Latest marijuana bills head to House

Minor changes from previous legislation
January 26, 2023

This year’s attempt to pass a bill to legalize recreational marijuana is ready for action by the full House after moving through their respective committees this week.

“This is kinda like deja vu,” said prime sponsor Rep. Ed Osienski, D-Newark, during a Jan. 24 House committee hearing. “There are very little changes to what I presented to you last year.”

A companion bill would regulate the recreational marijuana industry in Delaware. 

Changes include one-time cost increases from $1.6 million to $1.9 million in the current fiscal note for House Bill 2 – the bill laying groundwork to regulate a marijuana industry in the state – along with a general fund increase of $2.1 million to $2.2 million. 

In House Bill 1 to legalize up to an ounce of marijuana for people 21 and older, wording was added to include edible products and other items that include cannabinoids, not just plant products.

Potency levels of an ingestible product were a concern raised by Rep. Ruth Briggs King, R-Georgetown. Ingestible or edible cannabinoid products do not have immediate effects the way the smokable product does, which can lead to cases of ingesting too much THC, the chemical that produces a high.

“One of the questions with this whole thing is the psychoactive combination that it has,” she said, adding that young people will surely get ahold of edible products even though the bill prohibits sales to them.

Along the lines of unintended consequences, Rep. Nnamdi Chukwuocha, D-Wilmington, said he gets emails every day from a woman in his district who lives in a row home.

“The smoke comes through the wall and vents of her home,” he said. “Some nights she comes home and literally walks into a cloud like she is walking into a smoke shop.”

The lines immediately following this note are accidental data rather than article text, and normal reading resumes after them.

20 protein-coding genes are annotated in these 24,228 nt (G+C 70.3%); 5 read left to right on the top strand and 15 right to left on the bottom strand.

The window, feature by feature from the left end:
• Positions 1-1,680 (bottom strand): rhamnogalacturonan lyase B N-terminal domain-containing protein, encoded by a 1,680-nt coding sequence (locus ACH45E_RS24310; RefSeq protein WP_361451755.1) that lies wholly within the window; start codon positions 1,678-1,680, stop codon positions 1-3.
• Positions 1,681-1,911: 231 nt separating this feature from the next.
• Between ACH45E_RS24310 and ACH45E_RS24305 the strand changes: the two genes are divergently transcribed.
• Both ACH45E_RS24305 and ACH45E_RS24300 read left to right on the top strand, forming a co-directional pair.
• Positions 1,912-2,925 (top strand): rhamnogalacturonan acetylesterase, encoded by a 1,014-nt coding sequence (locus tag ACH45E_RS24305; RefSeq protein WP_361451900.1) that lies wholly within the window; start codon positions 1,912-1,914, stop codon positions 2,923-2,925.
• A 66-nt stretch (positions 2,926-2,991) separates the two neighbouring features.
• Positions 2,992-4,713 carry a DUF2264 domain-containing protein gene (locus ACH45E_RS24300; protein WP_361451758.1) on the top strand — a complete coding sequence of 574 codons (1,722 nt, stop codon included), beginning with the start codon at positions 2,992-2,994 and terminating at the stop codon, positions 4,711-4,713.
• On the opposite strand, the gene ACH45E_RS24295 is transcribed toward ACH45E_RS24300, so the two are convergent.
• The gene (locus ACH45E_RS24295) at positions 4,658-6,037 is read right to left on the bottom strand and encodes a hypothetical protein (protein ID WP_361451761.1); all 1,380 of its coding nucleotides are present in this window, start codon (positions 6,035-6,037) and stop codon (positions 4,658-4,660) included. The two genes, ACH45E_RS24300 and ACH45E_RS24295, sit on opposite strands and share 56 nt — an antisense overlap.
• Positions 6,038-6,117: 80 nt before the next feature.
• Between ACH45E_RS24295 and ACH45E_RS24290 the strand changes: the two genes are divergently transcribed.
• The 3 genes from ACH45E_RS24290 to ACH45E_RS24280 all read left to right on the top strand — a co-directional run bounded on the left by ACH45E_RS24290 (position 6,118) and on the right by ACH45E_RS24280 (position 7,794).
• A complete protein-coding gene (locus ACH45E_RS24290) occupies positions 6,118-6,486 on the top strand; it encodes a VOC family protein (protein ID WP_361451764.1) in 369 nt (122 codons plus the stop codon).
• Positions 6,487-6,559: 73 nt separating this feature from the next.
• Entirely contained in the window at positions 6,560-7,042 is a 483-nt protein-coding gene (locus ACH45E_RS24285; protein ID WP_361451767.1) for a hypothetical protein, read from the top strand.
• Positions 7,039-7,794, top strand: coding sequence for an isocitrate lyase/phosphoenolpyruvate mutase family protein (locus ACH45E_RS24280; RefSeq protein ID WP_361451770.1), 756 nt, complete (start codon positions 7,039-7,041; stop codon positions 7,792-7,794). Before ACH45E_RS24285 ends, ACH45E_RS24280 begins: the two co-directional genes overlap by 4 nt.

She has to open her windows to air out her home, causing high electric bills in the winter, he said, and she has been called to her daughter’s school over concerns that her daughter smells like marijuana.

“These are true challenges this family faces every day and I hope we think about it, even if it’s another piece of legislation,” he said. “This issue is real.”

This marks the fourth attempt to pass a bill to legalize recreational marijuana in Delaware. In 2018, the first attempt failed in the House, followed by a failed try in 2019. A bill passed both the House and Senate in 2022, only to be vetoed by Gov. John Carney, who has been against legalization from the beginning. The bill died after the House was unable to override his veto.

The bill to regulate a marijuana industry failed by one vote to receive the 25 supermajority votes needed to pass. 

This session, however, new members could give it a push, now that two legislators – one who voted no and another who was absent – were replaced during the election.


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